Fairmount String Quartet performs with Guest Violist, Spencer Martin


Professor of Music Spencer Martin accompanied the Fairmount String Quartet in a recent performance on September 17. Photo courtesy of Decorah News.

On Saturday, September 17, Luther College welcomed the Fairmount String Quartet to the stage in the Noble Recital Hall. Joining the Fairmount Strings was Luther’s own Professor of Music Spencer Martin, playing viola.


The Fairmount String Quartet features Ramiro Miranda of Emporia State University on violin, as well as Timothy Jones, Catherine Consiglio, and Leonid Shukaev of Wichita State University on violin, viola and cello, respectively. The 90-minute performance included music from Wolfgang Amadeus Mozart and Johannes Brahms, and was free and open to the public.


Martin began the concert by thanking the audience for coming and expressed his delight to be playing with the quartet. Then, Martin and the rest of the quartet lifted their bows to play their first piece, “Mozart’s String Quintet in C Major, K. 515”. Julia Wendt (‘24) said that this piece stood out to her, especially the third movement titled “Andante”. 


“I really enjoyed ‘Andante’ the best [out] of the Mozart pieces,” Wendt said. “I heard about this event through [Assistant Professor of Music Adrianna Tam, and] I’m really glad I came.”


Following the Mozart piece and a brief intermission, the ensemble performed Brahms’ “String Quintet in G Major, Opus 111.” Jones was the lead violinist for the piece, and the first movement was Amy Webb’s (‘24) favorite part of the show.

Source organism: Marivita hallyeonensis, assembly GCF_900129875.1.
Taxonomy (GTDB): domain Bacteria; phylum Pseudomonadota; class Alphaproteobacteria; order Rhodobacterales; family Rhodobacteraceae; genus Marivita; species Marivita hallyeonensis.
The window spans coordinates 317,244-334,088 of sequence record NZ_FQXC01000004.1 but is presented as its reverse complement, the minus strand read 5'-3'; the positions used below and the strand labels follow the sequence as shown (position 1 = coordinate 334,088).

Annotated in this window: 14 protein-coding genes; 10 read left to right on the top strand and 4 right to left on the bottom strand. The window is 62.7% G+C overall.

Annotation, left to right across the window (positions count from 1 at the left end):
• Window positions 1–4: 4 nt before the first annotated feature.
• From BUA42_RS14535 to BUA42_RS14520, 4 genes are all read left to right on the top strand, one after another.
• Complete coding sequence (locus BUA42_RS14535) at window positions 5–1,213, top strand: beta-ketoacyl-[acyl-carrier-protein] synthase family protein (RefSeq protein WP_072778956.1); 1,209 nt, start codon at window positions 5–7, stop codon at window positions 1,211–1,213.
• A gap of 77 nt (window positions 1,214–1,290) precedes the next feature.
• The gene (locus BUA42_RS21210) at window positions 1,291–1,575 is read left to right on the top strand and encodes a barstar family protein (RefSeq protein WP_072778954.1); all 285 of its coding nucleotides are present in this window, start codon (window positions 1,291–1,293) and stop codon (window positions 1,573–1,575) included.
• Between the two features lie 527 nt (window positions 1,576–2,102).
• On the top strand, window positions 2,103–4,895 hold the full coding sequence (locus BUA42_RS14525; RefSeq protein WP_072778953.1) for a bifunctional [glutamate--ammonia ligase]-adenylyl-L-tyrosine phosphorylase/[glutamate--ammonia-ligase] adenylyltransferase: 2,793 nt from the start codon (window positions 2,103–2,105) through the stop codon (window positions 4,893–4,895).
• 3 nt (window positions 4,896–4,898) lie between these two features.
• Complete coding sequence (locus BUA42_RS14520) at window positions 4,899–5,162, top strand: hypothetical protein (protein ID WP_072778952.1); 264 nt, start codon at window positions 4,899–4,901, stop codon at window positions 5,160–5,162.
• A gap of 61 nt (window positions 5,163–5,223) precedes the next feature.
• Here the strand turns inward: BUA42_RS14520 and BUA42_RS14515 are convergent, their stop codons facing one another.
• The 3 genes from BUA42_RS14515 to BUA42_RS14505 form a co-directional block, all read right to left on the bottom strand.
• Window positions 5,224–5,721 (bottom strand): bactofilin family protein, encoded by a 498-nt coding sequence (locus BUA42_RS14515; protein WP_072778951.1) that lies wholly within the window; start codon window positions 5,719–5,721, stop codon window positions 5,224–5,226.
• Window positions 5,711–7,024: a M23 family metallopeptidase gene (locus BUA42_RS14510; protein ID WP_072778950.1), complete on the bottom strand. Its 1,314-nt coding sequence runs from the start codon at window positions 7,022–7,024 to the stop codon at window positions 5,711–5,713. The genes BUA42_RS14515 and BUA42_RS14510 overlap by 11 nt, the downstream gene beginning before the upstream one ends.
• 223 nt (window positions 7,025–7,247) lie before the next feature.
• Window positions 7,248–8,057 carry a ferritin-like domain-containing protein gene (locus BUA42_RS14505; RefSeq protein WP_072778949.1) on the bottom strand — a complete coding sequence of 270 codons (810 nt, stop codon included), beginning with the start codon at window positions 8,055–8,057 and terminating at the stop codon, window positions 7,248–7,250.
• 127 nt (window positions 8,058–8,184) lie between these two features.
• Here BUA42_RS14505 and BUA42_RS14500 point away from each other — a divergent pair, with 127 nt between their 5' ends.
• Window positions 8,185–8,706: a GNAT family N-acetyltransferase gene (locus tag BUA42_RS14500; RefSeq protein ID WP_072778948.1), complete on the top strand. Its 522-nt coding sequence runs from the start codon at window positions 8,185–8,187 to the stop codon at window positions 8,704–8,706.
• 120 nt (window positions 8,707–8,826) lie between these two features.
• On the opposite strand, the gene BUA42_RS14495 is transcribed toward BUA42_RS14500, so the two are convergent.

“The energy they captured was amazing,” Webb said. “Honestly, with all the pieces, the musicality was amazing. They were so in sync, even breathing together.”


While at Luther, three musicians from the Fairmount Strings Quartet taught masterclasses for students studying cello, viola, and violin. Assistant Professor of Music Kacy Clopton was one of the faculty members who had students participate in a masterclass. She points to the importance of having these opportunities to learn from visiting artists, as well as from faculty musicians like Martin. 


“Several of my students were able to perform for [Shukaev], and I know they were eager and excited to absorb a great deal in that class,” Clopton said. “Then they got to come back a day later and see his outstanding performance with his colleagues. It’s so important that we see all of the ideas and sounds we work on in the practice room and studios brought to life in the concert hall.” 


Nobel Recital Hall will be hosting more music soon, with Professor of Music Xiao Hu performing on October 1, at 4 p.m., as part of the Faculty Artist Series.